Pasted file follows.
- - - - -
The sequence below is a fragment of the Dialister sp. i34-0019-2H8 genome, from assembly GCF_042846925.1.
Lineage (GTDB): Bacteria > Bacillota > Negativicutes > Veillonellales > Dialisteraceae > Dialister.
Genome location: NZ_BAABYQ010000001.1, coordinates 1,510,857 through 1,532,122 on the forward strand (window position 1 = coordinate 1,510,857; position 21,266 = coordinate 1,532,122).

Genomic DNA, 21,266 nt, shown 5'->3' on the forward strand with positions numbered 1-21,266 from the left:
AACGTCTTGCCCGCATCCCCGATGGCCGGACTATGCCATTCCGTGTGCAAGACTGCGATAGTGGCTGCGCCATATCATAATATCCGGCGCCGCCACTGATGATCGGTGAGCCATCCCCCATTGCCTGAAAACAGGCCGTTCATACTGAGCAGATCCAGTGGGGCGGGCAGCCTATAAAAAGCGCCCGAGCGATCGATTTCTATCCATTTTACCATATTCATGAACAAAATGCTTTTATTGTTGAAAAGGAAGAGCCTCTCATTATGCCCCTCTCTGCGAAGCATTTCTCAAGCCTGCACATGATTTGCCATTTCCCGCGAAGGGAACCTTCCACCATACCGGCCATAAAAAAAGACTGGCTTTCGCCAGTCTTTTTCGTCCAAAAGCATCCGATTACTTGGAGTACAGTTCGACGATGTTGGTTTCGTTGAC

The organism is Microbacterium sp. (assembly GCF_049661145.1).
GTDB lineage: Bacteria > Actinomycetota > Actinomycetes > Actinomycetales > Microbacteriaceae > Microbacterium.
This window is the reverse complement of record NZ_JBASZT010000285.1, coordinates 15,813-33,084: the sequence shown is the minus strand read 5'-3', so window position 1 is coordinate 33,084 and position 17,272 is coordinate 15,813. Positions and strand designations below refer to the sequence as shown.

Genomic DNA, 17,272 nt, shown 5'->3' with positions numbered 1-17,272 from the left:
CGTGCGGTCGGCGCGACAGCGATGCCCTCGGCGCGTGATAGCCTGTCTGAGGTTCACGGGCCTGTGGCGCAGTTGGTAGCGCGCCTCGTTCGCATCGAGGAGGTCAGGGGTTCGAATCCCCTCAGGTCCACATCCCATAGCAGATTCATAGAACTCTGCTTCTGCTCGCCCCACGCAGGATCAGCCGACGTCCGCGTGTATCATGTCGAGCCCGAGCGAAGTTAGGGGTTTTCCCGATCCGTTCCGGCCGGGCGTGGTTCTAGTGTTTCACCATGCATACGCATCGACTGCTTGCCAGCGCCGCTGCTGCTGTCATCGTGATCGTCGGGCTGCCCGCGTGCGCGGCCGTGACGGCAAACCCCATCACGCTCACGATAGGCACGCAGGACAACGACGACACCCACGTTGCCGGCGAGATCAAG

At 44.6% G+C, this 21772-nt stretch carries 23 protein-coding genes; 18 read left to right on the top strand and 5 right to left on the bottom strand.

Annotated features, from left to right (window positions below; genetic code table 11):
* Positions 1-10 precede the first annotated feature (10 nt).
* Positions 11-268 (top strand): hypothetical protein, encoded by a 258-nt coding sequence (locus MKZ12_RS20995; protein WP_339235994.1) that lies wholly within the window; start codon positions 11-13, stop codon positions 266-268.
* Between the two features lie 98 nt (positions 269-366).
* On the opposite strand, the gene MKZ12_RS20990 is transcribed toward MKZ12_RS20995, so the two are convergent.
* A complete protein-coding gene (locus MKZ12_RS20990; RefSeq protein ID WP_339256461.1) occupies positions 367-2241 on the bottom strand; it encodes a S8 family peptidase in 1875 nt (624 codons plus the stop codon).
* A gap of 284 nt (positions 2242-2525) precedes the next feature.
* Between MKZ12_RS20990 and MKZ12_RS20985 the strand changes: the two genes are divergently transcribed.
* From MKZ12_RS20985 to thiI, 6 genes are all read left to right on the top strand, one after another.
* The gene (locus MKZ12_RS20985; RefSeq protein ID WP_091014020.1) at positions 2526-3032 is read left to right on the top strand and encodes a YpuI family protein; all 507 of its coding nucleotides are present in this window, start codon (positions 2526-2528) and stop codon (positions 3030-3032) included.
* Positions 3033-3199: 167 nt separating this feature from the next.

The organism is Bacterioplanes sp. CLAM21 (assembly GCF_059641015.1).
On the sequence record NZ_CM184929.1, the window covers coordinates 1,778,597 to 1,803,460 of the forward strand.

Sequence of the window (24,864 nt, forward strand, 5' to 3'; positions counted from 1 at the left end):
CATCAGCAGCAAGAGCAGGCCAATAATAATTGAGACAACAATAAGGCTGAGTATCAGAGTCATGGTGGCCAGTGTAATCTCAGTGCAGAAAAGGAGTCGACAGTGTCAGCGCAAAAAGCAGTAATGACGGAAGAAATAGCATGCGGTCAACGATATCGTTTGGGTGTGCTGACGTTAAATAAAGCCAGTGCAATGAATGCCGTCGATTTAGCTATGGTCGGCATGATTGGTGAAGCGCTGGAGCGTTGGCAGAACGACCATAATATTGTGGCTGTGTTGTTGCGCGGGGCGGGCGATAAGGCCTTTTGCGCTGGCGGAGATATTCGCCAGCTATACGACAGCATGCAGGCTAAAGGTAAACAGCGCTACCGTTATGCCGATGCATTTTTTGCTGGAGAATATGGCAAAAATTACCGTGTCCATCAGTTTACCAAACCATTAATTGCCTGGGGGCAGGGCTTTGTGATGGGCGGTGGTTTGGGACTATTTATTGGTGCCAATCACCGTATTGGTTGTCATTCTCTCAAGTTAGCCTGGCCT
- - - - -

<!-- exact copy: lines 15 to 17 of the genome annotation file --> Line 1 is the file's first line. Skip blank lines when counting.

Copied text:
* Between the two features lie 98 nt (positions 269-366).
* On the opposite strand, the gene MKZ12_RS20990 is transcribed toward MKZ12_RS20995, so the two are convergent.
* A complete protein-coding gene (locus MKZ12_RS20990; RefSeq protein ID WP_339256461.1) occupies positions 367-2241 on the bottom strand; it encodes a S8 family peptidase in 1875 nt (624 codons plus the stop codon).